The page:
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What to know about prosecutorial misconduct

On Behalf of | Oct 2, 2020 | Post-conviction Relief |

A guilty verdict in a criminal case can feel like the end of the line, but that’s not always true. If your trial was tainted by errors or misconduct, you can pursue a criminal appeal or otherwise seek post-conviction relief.

There are only a limited number of circumstances that make it possible to appeal your case. One of those is an allegation of prosecutorial misconduct.

What is prosecutorial misconduct?

Criminal prosecutors have an enormous amount of power. And while most use that power ethically and responsibly, some choose to abuse it because they are more concerned with securing a conviction than with executing justice (which are not always the same thing).

Prosecutorial misconduct occurs when a prosecutor violates their code of ethics (or court rules) or breaks the law in the course of prosecuting a case. There are times when prosecutors make honest mistakes, and these can have a negative impact on the defendant’s case. Misconduct, by contrast, is intentional and malicious.

There are numerous ways in which a prosecutor may intentionally violate their code of ethics or break the law. Some examples are discussed below.

Misconduct related to evidence

Cases are won or lost based on evidence. Therefore, it is critical that evidence be complete and accurate. Here are two ways prosecutors may violate evidentiary rules:

Failing to disclose evidence favorable to the defense (exculpatory evidence) – prosecutors are required by law to submit evidence that either shows the defendant to be innocent or that would lead to a lesser punishment for the defendant. But in too many cases, prosecutors withhold this information, a form of misconduct known as a “Brady violation.”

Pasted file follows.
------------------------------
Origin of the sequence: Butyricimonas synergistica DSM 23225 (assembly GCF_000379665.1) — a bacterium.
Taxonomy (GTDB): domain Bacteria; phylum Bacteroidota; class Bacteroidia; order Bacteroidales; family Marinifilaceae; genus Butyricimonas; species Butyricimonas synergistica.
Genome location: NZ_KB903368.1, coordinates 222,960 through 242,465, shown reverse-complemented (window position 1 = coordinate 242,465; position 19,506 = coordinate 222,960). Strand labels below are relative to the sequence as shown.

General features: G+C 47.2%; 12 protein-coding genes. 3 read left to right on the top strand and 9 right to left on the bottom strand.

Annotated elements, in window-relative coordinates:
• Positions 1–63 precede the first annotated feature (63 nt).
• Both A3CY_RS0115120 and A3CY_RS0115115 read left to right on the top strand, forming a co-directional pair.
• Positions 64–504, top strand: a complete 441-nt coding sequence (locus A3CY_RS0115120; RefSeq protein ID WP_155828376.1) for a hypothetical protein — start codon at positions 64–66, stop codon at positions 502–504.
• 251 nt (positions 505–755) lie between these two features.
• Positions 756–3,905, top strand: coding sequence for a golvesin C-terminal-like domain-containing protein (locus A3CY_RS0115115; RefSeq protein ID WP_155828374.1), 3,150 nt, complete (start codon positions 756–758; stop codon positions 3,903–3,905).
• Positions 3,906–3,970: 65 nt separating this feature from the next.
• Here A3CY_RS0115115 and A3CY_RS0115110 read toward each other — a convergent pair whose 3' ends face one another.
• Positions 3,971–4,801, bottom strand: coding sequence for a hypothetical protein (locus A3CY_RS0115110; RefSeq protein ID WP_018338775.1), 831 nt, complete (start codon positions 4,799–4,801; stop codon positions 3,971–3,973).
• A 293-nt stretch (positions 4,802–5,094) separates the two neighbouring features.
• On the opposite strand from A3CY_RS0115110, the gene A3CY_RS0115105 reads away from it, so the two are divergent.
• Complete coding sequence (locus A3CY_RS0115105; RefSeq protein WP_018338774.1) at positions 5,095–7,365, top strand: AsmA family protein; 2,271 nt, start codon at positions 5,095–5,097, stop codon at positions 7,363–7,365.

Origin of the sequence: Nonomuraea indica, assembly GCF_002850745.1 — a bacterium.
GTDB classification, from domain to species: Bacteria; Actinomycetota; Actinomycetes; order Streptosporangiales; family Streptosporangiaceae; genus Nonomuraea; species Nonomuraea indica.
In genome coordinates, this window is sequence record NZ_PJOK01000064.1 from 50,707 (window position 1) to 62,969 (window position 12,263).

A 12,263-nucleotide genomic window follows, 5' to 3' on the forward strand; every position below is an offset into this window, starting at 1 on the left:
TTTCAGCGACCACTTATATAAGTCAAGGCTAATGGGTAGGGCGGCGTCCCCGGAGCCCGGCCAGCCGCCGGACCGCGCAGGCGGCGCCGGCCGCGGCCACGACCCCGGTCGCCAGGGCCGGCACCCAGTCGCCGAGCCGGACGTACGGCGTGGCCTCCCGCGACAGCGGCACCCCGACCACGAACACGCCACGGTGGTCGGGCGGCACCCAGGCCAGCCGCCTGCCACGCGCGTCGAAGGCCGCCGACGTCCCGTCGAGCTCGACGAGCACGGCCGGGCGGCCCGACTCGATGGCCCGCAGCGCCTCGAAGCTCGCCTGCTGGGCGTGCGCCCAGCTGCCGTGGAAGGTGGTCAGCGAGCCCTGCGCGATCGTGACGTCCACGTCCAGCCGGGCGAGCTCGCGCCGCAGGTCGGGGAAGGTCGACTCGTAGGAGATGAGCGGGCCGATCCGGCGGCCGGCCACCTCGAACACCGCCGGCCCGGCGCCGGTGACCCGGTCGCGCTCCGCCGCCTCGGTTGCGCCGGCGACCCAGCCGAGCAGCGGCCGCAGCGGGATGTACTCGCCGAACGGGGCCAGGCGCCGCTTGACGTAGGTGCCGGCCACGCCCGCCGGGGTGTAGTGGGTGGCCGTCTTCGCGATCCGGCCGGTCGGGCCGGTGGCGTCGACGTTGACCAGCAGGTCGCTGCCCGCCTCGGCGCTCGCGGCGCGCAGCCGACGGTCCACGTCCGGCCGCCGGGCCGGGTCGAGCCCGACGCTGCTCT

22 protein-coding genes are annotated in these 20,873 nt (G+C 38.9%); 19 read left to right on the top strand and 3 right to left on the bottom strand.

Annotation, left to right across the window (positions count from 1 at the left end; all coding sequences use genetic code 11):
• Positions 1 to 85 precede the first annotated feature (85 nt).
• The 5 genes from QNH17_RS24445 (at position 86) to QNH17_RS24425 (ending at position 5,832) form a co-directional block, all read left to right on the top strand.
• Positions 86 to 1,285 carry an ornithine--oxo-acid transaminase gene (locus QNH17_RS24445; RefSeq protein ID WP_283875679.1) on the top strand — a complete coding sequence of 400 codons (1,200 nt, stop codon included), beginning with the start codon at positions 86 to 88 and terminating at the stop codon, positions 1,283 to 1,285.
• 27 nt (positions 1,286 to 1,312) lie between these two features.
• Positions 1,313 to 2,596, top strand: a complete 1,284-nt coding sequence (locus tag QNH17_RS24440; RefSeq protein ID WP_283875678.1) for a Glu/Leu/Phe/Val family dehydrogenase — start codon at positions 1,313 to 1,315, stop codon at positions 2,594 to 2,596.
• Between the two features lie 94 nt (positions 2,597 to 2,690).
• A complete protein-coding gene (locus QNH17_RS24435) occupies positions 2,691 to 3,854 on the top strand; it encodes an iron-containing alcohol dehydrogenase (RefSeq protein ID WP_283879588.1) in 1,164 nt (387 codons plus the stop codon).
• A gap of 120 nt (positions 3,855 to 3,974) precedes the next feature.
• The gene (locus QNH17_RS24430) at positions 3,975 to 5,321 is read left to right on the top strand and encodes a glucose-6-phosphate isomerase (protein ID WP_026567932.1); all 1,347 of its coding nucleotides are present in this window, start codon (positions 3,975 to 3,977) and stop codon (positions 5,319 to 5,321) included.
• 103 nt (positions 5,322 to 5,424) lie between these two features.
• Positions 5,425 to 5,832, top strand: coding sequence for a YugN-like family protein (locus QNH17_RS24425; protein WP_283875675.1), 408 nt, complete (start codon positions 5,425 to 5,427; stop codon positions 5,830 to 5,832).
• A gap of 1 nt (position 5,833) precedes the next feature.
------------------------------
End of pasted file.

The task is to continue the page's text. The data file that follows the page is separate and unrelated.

Introducing false evidence into the record – This includes tampering with witness testimony (encouraging a witness to lie) or submitting evidence that the prosecutor knows to be false. This practice is both illegal and a violation of professional ethics rules.

Misconduct related to the jury and the media

Who prosecutors put on a jury and what they say to the media can also greatly bias a case.

Wrongful discrimination in jury selection – this practice is far more common than most people want to admit. It usually involves weeding out jurors who could potentially be favorable to the plaintiff based on a protected trait like race, religion or other personal characteristic. We still see examples of African American defendants being tried by an all-white jury because prosecutors dismissed potential jurors who were African American.

Making prejudicial media statements – when prosecutors release too much information to the press or make public statements about a suspect’s guilt, such actions sway public opinion and make it nearly impossible to find unbiased jurors.

Misconduct in court arguments or procedure

Prosecutors can unfairly sway a jury when they violate court rules, including:

  • Using their closing statements to introduce facts that have not already been presented during the trial
  • Misstating the law to jurors
  • Mentioning evidence that a judge had previously barred from the trial (knowing that it will sway the jury even if a judge tells them to disregard the comments)

Work with an experienced appellate attorney

Not all criminal defense attorneys are qualified to do appellate work. It is a unique type of legal practice. If you or a loved one needs to appeal a criminal conviction, please seek help from an attorney with extensive experience in this area of law.